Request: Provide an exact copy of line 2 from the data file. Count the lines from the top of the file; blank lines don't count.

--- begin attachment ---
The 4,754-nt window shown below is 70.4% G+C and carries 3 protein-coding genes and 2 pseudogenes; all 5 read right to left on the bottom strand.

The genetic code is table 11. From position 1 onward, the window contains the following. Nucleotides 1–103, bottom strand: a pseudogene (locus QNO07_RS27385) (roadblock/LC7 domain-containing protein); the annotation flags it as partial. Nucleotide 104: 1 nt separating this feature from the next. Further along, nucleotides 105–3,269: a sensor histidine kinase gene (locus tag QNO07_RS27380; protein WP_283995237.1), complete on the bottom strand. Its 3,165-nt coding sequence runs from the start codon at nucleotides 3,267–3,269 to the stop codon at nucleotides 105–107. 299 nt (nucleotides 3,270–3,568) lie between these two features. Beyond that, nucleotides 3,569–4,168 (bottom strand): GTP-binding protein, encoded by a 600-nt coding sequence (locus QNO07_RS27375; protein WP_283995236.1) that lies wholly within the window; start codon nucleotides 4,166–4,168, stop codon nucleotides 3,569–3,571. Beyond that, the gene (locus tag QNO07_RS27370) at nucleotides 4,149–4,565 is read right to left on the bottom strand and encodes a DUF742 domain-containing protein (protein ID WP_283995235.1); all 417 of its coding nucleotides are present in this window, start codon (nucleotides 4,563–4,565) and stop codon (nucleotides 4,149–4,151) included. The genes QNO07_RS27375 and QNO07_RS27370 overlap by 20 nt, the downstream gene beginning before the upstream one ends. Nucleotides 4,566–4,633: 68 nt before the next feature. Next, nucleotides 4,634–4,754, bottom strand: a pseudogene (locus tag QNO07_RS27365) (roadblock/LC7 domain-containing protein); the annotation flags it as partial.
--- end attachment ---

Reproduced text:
The genetic code is table 11. From position 1 onward, the window contains the following. Nucleotides 1–103, bottom strand: a pseudogene (locus QNO07_RS27385) (roadblock/LC7 domain-containing protein); the annotation flags it as partial. Nucleotide 104: 1 nt separating this feature from the next. Further along, nucleotides 105–3,269: a sensor histidine kinase gene (locus tag QNO07_RS27380; protein WP_283995237.1), complete on the bottom strand. Its 3,165-nt coding sequence runs from the start codon at nucleotides 3,267–3,269 to the stop codon at nucleotides 105–107. 299 nt (nucleotides 3,270–3,568) lie between these two features. Beyond that, nucleotides 3,569–4,168 (bottom strand): GTP-binding protein, encoded by a 600-nt coding sequence (locus QNO07_RS27375; protein WP_283995236.1) that lies wholly within the window; start codon nucleotides 4,166–4,168, stop codon nucleotides 3,569–3,571. Beyond that, the gene (locus tag QNO07_RS27370) at nucleotides 4,149–4,565 is read right to left on the bottom strand and encodes a DUF742 domain-containing protein (protein ID WP_283995235.1); all 417 of its coding nucleotides are present in this window, start codon (nucleotides 4,563–4,565) and stop codon (nucleotides 4,149–4,151) included. The genes QNO07_RS27375 and QNO07_RS27370 overlap by 20 nt, the downstream gene beginning before the upstream one ends. Nucleotides 4,566–4,633: 68 nt before the next feature. Next, nucleotides 4,634–4,754, bottom strand: a pseudogene (locus tag QNO07_RS27365) (roadblock/LC7 domain-containing protein); the annotation flags it as partial.